Three Things to know today (August 10th)
“No matter how brilliant your mind or strategy, if you’re playing a solo game, you’ll always lose out to a team.” - Reid Hoffman, Co-Founder of LinkedIn
1. Amazon looking to fill vacant mall space with its fulfillment centers
In a striking metaphor of the tremendous shift to e-commerce that’s taken place over the last decade, Amazon is now reportedly in talks with Simon Property Group (the largest mall owner in America) to fill empty mall space with its warehouses. The conversations have been primarily focussed on former JCPenney and Sears locations - both bankrupt retailers that have been recently joined by the likes of Lord & Taylor and Neiman Marcus. We believe these potential deals are likely oriented around improving Amazon’s last-mile delivery times, given the ideal proximity of most retail malls to consumer residential centers.
2. Twitter has now entered the TikTok conversation
According to a WSJ article, Twitter has held preliminary discussions regarding a possible combination with TikTok, the popular video-sharing app that is currently being shopped around after facing a potential ban in the U.S. TikTok was recently said to have been in discussion with Microsoft as well, which at >50x Twitter's market cap, would be much better able to digest a deal of TikTok's size. A potential Twitter/TikTok combination would give the company a rare second chance at pursuing short-form video (and all the monetization options that that vertical unlocks) after it famously shut down Vine in 2016.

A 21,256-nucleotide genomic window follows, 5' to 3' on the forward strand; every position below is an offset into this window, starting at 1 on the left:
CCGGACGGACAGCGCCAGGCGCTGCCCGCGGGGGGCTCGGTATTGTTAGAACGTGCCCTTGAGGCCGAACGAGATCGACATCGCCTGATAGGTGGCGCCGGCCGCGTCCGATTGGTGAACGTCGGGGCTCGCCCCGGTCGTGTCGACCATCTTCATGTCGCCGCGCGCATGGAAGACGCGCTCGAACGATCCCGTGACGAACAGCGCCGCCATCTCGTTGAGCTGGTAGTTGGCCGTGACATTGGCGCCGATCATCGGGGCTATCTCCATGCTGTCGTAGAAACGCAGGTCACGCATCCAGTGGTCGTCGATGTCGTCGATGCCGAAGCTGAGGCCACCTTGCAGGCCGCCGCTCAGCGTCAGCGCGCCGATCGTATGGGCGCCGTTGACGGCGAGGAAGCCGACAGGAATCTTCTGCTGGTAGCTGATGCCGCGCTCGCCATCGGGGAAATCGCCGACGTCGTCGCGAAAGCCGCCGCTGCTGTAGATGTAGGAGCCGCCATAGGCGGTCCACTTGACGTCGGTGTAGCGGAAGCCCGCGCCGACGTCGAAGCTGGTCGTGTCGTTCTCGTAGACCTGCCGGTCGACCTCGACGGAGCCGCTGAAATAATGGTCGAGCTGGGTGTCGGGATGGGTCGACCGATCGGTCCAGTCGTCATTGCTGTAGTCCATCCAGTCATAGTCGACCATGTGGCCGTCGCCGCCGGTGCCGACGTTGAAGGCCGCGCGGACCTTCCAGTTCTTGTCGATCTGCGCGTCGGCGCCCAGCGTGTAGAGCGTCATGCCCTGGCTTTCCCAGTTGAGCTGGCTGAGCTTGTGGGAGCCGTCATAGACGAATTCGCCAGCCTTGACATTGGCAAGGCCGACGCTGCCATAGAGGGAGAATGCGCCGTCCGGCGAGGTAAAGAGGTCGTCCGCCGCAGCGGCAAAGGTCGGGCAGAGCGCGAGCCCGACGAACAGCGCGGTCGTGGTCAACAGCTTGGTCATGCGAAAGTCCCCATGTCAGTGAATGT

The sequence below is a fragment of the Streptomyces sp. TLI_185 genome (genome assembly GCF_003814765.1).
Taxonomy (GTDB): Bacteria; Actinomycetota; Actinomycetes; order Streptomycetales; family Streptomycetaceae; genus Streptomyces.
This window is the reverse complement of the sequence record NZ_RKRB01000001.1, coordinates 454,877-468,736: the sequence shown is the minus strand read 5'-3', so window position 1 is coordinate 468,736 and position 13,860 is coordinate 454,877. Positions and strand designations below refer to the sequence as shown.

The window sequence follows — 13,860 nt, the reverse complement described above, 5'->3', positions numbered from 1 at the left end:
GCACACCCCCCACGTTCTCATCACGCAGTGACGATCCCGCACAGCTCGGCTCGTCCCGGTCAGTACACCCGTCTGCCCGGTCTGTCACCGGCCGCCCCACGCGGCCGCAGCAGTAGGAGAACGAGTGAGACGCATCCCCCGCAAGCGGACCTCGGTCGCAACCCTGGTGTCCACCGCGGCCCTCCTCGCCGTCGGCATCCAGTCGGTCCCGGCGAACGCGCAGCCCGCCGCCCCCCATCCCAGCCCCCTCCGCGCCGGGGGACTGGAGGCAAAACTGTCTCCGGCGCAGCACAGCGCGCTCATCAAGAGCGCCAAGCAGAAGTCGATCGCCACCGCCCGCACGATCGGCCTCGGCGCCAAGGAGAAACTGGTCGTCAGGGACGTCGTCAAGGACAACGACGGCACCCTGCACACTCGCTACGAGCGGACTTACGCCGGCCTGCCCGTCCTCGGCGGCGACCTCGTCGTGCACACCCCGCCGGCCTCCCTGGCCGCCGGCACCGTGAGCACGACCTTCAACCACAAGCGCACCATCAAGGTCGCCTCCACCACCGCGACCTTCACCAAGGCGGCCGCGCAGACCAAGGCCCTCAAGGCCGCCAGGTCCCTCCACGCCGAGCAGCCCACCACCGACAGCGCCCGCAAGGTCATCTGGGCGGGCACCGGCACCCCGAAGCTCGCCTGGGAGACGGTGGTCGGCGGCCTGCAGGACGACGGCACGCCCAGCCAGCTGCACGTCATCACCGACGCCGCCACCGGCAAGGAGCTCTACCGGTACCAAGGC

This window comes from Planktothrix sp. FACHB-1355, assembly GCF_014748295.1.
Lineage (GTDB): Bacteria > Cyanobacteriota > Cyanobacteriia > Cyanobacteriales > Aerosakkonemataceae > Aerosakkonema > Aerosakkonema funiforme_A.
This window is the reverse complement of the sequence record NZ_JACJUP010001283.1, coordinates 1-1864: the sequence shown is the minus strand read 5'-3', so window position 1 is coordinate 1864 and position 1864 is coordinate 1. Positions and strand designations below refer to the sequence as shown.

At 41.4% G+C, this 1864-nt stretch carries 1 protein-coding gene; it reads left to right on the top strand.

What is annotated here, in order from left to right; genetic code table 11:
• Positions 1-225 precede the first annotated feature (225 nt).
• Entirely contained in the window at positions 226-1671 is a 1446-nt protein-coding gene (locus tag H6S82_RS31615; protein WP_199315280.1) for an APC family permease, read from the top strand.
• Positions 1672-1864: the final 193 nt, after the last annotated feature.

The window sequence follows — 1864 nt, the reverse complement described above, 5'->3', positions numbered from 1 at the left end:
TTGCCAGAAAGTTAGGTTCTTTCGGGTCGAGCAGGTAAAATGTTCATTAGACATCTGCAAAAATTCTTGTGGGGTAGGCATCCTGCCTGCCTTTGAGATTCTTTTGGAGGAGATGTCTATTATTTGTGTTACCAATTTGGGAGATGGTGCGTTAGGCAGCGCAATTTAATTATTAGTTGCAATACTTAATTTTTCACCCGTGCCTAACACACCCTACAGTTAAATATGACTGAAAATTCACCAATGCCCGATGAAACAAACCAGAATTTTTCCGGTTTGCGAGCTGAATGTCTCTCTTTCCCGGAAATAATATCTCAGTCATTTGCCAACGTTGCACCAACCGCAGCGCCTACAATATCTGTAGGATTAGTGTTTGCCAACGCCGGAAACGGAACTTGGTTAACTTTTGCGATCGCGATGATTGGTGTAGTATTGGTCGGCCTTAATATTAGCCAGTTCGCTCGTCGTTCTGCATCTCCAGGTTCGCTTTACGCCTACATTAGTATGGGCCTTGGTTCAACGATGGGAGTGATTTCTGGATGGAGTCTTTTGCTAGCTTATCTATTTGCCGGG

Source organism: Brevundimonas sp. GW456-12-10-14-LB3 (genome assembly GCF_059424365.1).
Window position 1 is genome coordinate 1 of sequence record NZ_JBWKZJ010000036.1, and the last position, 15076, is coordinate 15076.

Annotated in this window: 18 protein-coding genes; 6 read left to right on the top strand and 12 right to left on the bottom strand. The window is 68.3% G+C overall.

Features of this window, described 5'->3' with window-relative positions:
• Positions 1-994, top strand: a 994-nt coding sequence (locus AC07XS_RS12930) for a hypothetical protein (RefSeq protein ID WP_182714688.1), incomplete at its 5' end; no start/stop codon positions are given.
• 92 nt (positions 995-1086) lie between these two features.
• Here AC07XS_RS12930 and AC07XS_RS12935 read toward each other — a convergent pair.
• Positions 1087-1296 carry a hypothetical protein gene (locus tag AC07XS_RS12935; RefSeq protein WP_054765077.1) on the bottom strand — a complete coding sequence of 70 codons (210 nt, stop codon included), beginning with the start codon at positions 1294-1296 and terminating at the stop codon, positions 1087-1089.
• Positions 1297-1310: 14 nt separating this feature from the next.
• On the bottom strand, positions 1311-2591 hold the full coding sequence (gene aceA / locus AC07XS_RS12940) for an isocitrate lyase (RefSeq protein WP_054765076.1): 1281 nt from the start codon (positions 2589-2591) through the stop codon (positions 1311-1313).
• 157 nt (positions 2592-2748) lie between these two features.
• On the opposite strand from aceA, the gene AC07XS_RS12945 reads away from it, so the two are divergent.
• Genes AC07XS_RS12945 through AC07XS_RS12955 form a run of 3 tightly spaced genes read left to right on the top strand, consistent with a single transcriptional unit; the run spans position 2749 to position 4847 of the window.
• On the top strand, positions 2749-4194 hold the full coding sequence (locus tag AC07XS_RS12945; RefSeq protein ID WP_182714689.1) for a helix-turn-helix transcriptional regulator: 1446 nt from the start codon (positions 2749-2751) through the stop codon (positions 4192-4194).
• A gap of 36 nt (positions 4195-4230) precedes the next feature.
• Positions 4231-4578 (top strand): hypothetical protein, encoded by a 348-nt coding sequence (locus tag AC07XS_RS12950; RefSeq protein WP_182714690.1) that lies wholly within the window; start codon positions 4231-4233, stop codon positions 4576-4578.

3. Huawei is running out of processor chips as a result of US sanctions
Huawei, the world’s top-selling smartphone manufacturer, recently disclosed it was close to running out of processor chips for its devices as a result of US sanctions. The Chinese company has been under tight US national security scrutiny because of its alleged close ties to the Chinese government. Meanwhile, US chip manufacturer Qualcomm has been lobbying against the restrictions, saying they would reduce US competitiveness in 5G chip development and would shift as much as $8 billion of market share over to foreign chip manufacturers - pointing to the complex network of ripple-through effects that global trade restrictions can create.
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